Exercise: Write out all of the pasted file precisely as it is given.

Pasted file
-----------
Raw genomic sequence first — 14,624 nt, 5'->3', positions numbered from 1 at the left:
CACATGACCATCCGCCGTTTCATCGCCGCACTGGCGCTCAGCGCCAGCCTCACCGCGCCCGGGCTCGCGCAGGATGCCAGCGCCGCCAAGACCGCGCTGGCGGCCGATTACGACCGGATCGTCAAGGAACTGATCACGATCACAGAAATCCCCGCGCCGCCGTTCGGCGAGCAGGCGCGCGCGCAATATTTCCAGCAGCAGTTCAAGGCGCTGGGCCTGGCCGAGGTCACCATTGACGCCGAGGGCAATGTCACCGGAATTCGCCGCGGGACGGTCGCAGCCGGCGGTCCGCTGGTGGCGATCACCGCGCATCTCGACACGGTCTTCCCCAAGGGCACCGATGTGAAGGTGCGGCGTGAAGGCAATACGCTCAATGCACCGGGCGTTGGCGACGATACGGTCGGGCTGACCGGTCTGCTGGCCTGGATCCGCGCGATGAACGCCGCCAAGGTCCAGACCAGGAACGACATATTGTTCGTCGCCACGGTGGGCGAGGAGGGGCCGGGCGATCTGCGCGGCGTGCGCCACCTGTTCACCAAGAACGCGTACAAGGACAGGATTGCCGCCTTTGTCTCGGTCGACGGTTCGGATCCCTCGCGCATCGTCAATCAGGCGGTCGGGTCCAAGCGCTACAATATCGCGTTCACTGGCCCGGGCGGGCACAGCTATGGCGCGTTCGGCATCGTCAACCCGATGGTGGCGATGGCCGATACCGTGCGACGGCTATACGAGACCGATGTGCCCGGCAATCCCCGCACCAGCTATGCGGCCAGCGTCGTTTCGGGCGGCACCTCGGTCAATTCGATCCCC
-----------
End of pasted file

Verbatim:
Raw genomic sequence first — 14,624 nt, 5'->3', positions numbered from 1 at the left:
CACATGACCATCCGCCGTTTCATCGCCGCACTGGCGCTCAGCGCCAGCCTCACCGCGCCCGGGCTCGCGCAGGATGCCAGCGCCGCCAAGACCGCGCTGGCGGCCGATTACGACCGGATCGTCAAGGAACTGATCACGATCACAGAAATCCCCGCGCCGCCGTTCGGCGAGCAGGCGCGCGCGCAATATTTCCAGCAGCAGTTCAAGGCGCTGGGCCTGGCCGAGGTCACCATTGACGCCGAGGGCAATGTCACCGGAATTCGCCGCGGGACGGTCGCAGCCGGCGGTCCGCTGGTGGCGATCACCGCGCATCTCGACACGGTCTTCCCCAAGGGCACCGATGTGAAGGTGCGGCGTGAAGGCAATACGCTCAATGCACCGGGCGTTGGCGACGATACGGTCGGGCTGACCGGTCTGCTGGCCTGGATCCGCGCGATGAACGCCGCCAAGGTCCAGACCAGGAACGACATATTGTTCGTCGCCACGGTGGGCGAGGAGGGGCCGGGCGATCTGCGCGGCGTGCGCCACCTGTTCACCAAGAACGCGTACAAGGACAGGATTGCCGCCTTTGTCTCGGTCGACGGTTCGGATCCCTCGCGCATCGTCAATCAGGCGGTCGGGTCCAAGCGCTACAATATCGCGTTCACTGGCCCGGGCGGGCACAGCTATGGCGCGTTCGGCATCGTCAACCCGATGGTGGCGATGGCCGATACCGTGCGACGGCTATACGAGACCGATGTGCCCGGCAATCCCCGCACCAGCTATGCGGCCAGCGTCGTTTCGGGCGGCACCTCGGTCAATTCGATCCCC